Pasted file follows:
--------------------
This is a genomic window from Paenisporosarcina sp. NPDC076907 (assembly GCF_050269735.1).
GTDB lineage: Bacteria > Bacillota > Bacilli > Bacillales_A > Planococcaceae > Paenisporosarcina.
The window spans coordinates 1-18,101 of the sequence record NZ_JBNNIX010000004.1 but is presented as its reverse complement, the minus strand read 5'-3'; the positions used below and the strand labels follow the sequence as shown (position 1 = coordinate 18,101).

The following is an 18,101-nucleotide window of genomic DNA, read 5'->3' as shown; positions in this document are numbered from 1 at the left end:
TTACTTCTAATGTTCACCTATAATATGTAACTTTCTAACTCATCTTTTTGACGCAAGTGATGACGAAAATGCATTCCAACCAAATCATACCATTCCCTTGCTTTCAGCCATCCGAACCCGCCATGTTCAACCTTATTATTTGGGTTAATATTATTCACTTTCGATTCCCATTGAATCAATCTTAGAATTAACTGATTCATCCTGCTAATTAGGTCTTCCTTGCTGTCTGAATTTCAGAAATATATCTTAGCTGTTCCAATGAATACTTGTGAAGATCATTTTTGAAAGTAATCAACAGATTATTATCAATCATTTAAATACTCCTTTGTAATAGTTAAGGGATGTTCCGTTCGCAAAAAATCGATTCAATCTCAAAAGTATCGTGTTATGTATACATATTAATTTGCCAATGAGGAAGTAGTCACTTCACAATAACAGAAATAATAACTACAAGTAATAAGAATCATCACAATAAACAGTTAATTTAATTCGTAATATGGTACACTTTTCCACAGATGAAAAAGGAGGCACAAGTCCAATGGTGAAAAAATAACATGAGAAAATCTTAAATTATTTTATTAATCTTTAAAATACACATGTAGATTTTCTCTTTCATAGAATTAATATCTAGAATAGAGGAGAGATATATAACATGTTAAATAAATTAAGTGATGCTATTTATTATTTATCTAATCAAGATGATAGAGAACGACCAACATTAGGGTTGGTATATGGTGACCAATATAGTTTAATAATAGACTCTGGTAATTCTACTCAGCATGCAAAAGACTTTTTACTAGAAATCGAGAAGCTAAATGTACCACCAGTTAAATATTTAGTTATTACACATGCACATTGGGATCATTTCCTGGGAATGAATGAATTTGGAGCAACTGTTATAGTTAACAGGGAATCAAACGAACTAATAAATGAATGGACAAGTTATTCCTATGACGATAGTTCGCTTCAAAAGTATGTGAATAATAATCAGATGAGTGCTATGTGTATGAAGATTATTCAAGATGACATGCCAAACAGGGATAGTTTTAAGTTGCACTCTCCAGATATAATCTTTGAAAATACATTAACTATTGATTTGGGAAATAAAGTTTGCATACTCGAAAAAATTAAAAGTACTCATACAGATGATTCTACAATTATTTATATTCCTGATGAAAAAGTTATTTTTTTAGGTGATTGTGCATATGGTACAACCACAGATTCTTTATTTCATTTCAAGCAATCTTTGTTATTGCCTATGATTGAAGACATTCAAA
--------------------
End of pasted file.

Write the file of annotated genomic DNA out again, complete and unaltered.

This is a genomic window from Paenisporosarcina sp. NPDC076907 (assembly GCF_050269735.1).
GTDB lineage: Bacteria > Bacillota > Bacilli > Bacillales_A > Planococcaceae > Paenisporosarcina.
The window spans coordinates 1-18,101 of the sequence record NZ_JBNNIX010000004.1 but is presented as its reverse complement, the minus strand read 5'-3'; the positions used below and the strand labels follow the sequence as shown (position 1 = coordinate 18,101).

The following is an 18,101-nucleotide window of genomic DNA, read 5'->3' as shown; positions in this document are numbered from 1 at the left end:
TTACTTCTAATGTTCACCTATAATATGTAACTTTCTAACTCATCTTTTTGACGCAAGTGATGACGAAAATGCATTCCAACCAAATCATACCATTCCCTTGCTTTCAGCCATCCGAACCCGCCATGTTCAACCTTATTATTTGGGTTAATATTATTCACTTTCGATTCCCATTGAATCAATCTTAGAATTAACTGATTCATCCTGCTAATTAGGTCTTCCTTGCTGTCTGAATTTCAGAAATATATCTTAGCTGTTCCAATGAATACTTGTGAAGATCATTTTTGAAAGTAATCAACAGATTATTATCAATCATTTAAATACTCCTTTGTAATAGTTAAGGGATGTTCCGTTCGCAAAAAATCGATTCAATCTCAAAAGTATCGTGTTATGTATACATATTAATTTGCCAATGAGGAAGTAGTCACTTCACAATAACAGAAATAATAACTACAAGTAATAAGAATCATCACAATAAACAGTTAATTTAATTCGTAATATGGTACACTTTTCCACAGATGAAAAAGGAGGCACAAGTCCAATGGTGAAAAAATAACATGAGAAAATCTTAAATTATTTTATTAATCTTTAAAATACACATGTAGATTTTCTCTTTCATAGAATTAATATCTAGAATAGAGGAGAGATATATAACATGTTAAATAAATTAAGTGATGCTATTTATTATTTATCTAATCAAGATGATAGAGAACGACCAACATTAGGGTTGGTATATGGTGACCAATATAGTTTAATAATAGACTCTGGTAATTCTACTCAGCATGCAAAAGACTTTTTACTAGAAATCGAGAAGCTAAATGTACCACCAGTTAAATATTTAGTTATTACACATGCACATTGGGATCATTTCCTGGGAATGAATGAATTTGGAGCAACTGTTATAGTTAACAGGGAATCAAACGAACTAATAAATGAATGGACAAGTTATTCCTATGACGATAGTTCGCTTCAAAAGTATGTGAATAATAATCAGATGAGTGCTATGTGTATGAAGATTATTCAAGATGACATGCCAAACAGGGATAGTTTTAAGTTGCACTCTCCAGATATAATCTTTGAAAATACATTAACTATTGATTTGGGAAATAAAGTTTGCATACTCGAAAAAATTAAAAGTACTCATACAGATGATTCTACAATTATTTATATTCCTGATGAAAAAGTTATTTTTTTAGGTGATTGTGCATATGGTACAACCACAGATTCTTTATTTCATTTCAAGCAATCTTTGTTATTGCCTATGATTGAAGACATTCAAA